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What I Learned About Education From The Movies

How the communication model used by Pixar, can help teachers better communicate with, and motivate, their students

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This is the third in a series of blogs that explore how career advice from different sectors and companies can be highly relevant to education.   

A company that I admire a lot, and that I think can teach us a lot in education, is the movie studio Pixar. Pixar’s movies including the recent Soul, along with Brave, Inside Out, Cars, Toy Story, and many more are beloved by families worldwide. 

What sets Pixar movies apart is that they utilize a system called the Braintrust, which fosters open, honest, and non-judgmental communication, which in turn results in better collaboration. So how do they foster such communication skills? They adopt a Process Communication Model (PCM). They do so both inwardly facing and also externally facing – meaning, they train their teams in the PCM so that it affects how they interact with each other, and then also leverage it in the development of their films, with PCM leading story and character development. The result is a film that is more relatable to a wider audience, created on time by happier production teams.

What is the Process Communication Model?

PCM was created by psychologist Dr. Taibi Kahler nearly fifty years ago. Kahler saw a pattern and sequence in the way humans interacted with one another and figured out a formula that identifies behavior objectively.

Initially, PCM was used by NASA to hire their astronauts for more than two decades. It was also used by Presidents including Bill Clinton and many Fortune 500 companies to improve communication and motivate employees. 

PCM has many applications for education since it is vital that students feel safe and comfortable to use their voices, collaborate, and most importantly to fail. This is how we learn! So, like Pixar, we should also foster open, honest, and non-judgmental communication.

Unfortunately, PCM isn’t widely known or used in education… yet. But here are the basics to get you started.

The PCM Personality Types

According to PCM, each of us represents a unique combination of six different personality types. They all exist in each of us but they are organized like floors in a building with our “base” or bottom floor representing our core. Each floor of the building represents different attributes including motivational needs, character strengths, communication styles, and environmental preferences, and how we respond to stress. The six personality types are:

Thinker
Thinkers are logical, data-driven decision-makers. They are responsible and organized. They are motivated by recognition of their efficient work and structure. They prefer to work on their own or one on one.

Harmonizer/Feeler
Harmonizers are compassionate, sensitive, and warm. They make “gut” decisions driven by emotion and prefer a pleasing sensory environment/experience. They are nurturing and prefer to work with others.

Persister / Advisor
Persisters are dedicated, conscientious, and organized. They are excellent observers and have strong ethics. Persisters make values-based decisions and prefer to work alone or one on one. 

Dreamer / Imaginer
Dreamers are reflective, calm, and imaginative. They are introspective and prefer to work alone with time to reflect. 

Promoter / Doer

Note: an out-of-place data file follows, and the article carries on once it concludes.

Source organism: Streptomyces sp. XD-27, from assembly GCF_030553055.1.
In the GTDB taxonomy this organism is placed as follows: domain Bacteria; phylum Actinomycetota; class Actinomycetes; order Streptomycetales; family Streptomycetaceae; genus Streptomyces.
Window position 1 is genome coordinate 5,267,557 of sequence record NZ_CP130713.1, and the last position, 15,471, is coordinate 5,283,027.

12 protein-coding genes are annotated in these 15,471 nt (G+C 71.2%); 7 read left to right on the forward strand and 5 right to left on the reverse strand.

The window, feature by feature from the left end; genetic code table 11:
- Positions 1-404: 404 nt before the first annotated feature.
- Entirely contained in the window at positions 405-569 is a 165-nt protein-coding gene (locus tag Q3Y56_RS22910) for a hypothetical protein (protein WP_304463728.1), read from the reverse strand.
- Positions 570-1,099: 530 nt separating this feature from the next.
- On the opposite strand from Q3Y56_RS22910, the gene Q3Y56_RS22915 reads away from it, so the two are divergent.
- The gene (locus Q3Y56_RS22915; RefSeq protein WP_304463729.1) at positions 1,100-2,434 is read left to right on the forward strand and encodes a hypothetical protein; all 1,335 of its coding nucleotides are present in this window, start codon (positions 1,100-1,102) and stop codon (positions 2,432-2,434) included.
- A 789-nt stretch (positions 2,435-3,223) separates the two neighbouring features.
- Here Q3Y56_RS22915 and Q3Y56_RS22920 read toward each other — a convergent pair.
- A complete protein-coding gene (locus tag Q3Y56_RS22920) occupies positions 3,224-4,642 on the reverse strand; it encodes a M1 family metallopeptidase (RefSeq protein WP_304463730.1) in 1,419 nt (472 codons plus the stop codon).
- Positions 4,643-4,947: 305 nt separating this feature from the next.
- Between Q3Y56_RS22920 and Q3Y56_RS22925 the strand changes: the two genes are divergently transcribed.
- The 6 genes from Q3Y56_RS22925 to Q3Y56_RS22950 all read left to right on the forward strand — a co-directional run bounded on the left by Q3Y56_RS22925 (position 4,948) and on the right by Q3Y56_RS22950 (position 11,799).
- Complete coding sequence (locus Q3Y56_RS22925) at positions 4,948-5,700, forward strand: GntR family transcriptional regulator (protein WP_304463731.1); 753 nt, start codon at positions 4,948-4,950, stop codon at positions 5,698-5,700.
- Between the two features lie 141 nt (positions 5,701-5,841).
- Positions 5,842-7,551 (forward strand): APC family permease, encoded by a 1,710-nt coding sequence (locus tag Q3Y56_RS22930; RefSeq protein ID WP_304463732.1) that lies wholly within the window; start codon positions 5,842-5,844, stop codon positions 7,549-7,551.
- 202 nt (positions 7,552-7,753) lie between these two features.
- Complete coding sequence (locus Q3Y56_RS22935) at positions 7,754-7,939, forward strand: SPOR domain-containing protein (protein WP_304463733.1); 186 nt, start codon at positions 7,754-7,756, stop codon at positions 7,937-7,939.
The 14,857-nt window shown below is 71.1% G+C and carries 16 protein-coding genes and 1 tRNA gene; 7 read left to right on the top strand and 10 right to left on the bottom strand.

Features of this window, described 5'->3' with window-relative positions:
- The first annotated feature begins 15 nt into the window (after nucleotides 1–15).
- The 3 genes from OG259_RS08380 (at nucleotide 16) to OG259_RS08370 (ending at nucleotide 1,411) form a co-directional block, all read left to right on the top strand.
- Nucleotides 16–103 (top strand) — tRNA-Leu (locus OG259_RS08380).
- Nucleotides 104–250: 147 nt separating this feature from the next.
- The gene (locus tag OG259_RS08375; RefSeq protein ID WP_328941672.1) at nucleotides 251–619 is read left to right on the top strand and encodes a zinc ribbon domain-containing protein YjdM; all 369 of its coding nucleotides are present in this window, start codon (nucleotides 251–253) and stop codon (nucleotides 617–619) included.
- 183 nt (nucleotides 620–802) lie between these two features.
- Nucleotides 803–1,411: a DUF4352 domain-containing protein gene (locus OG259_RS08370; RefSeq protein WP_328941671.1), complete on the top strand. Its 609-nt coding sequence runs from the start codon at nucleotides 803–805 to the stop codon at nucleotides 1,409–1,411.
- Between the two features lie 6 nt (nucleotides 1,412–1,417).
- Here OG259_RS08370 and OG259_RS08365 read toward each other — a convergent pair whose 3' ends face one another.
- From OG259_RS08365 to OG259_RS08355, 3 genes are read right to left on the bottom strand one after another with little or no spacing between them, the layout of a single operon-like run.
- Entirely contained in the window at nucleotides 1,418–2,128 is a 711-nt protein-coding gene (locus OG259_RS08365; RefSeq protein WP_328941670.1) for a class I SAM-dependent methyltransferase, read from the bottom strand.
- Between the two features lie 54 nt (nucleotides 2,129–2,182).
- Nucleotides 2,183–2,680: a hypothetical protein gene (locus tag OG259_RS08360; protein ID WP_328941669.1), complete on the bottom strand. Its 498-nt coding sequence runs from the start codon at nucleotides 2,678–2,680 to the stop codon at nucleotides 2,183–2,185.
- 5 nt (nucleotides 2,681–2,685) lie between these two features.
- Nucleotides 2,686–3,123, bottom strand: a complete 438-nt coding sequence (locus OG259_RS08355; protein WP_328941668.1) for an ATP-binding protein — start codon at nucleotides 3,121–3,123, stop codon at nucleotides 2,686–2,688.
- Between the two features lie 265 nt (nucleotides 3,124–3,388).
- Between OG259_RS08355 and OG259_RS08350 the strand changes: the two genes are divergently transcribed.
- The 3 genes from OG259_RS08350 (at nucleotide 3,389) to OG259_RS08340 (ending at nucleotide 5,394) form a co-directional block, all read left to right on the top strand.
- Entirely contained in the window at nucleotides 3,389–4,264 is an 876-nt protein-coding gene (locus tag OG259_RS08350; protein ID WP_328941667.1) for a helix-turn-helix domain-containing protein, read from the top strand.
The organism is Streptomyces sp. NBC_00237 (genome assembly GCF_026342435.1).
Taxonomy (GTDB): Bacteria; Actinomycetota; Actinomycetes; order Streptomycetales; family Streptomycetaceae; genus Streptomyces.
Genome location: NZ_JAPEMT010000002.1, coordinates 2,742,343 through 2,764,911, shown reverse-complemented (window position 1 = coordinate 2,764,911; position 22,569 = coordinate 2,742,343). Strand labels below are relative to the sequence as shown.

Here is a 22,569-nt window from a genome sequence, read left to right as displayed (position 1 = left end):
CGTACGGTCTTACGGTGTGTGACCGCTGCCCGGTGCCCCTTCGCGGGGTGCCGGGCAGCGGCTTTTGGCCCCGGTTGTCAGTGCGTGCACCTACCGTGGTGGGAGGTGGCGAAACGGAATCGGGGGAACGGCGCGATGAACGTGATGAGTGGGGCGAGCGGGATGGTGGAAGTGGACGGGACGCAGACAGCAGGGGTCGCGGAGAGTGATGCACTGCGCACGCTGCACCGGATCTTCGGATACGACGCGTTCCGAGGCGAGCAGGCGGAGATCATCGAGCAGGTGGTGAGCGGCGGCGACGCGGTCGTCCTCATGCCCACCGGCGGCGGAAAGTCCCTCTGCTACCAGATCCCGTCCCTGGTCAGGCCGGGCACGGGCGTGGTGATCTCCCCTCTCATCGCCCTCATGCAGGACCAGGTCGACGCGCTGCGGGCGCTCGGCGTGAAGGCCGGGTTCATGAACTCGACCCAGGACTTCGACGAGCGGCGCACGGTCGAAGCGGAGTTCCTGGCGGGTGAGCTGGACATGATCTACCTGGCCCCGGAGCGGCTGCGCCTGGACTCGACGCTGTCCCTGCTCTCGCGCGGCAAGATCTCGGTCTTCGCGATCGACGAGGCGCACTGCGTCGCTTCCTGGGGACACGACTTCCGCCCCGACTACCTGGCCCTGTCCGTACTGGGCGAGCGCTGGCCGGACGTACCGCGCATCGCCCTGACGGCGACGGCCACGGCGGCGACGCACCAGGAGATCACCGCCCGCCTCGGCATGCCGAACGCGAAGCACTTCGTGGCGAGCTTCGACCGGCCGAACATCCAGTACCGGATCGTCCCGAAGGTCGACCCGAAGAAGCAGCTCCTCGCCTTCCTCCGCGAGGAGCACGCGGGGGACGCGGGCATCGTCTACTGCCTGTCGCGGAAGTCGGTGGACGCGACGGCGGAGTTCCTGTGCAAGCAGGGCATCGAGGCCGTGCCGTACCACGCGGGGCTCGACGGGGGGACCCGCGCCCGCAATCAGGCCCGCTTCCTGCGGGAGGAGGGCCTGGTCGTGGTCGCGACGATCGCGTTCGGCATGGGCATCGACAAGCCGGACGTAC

Promoters are adaptive, charming, and resourceful. They are described as action-oriented and quick to make decisions. Promoters are big picture thinkers who don’t focus on details. They prefer dynamic environments and exciting challenges.

Funster / Rebel
Funsters are spontaneous, playful, and creative. They make decisions based on “having fun.” Funsters prefer to work in groups, often with an exchange of humor and spontaneity.

How To Apply PCM to Education 

When teachers know the six PCM personality types, it helps them determine, what motivates this student to learn? Why should they care? How can I make them care? 

Teachers trained in PCM develop lesson plans with these personality types in mind. For example, a thinker likes to tackle math equations alone, while a funster responds best when a teacher makes math learning collaborative and fun through a game played by a group.

According to Dianne Bradley and Kathryn Smith, there are six questions that teachers can ask themselves when planning a lesson:

  1. How can I build recognition for work and time structure into this lesson (for the Thinker)
  2. How can I ensure the task is meaningful (and also perceived as meaningful)? (for the Persister)
  3. How can I make this fun? (for the Funster)
  4. How can I make it active? (for the Do-er)
  5. How can I provide reflection time? (for the Dreamer)
  6. How can I provide personal recognition and opportunities to interact with others? (for the Feeler)

Importantly – I want to reiterate that all of these personality types are within us, but some are more dominant than others. So while we are all programmed to learn in the same way (on a cognitive level), we have different motivations and different knowledge bases that we bring into the classroom. 

Lessons that satisfy all of the needs above (make it active, allow for reflection, keep it fun, reward and recognize work, and allow for opportunities to collaborate with others as well as allowing for independent work) will find students more motivated and responsive. 

By sharing your knowledge of PCM with your students, you will also find your students relate to each other better and have greater empathy, which in turn makes them feel more secure in their own space within the classroom.

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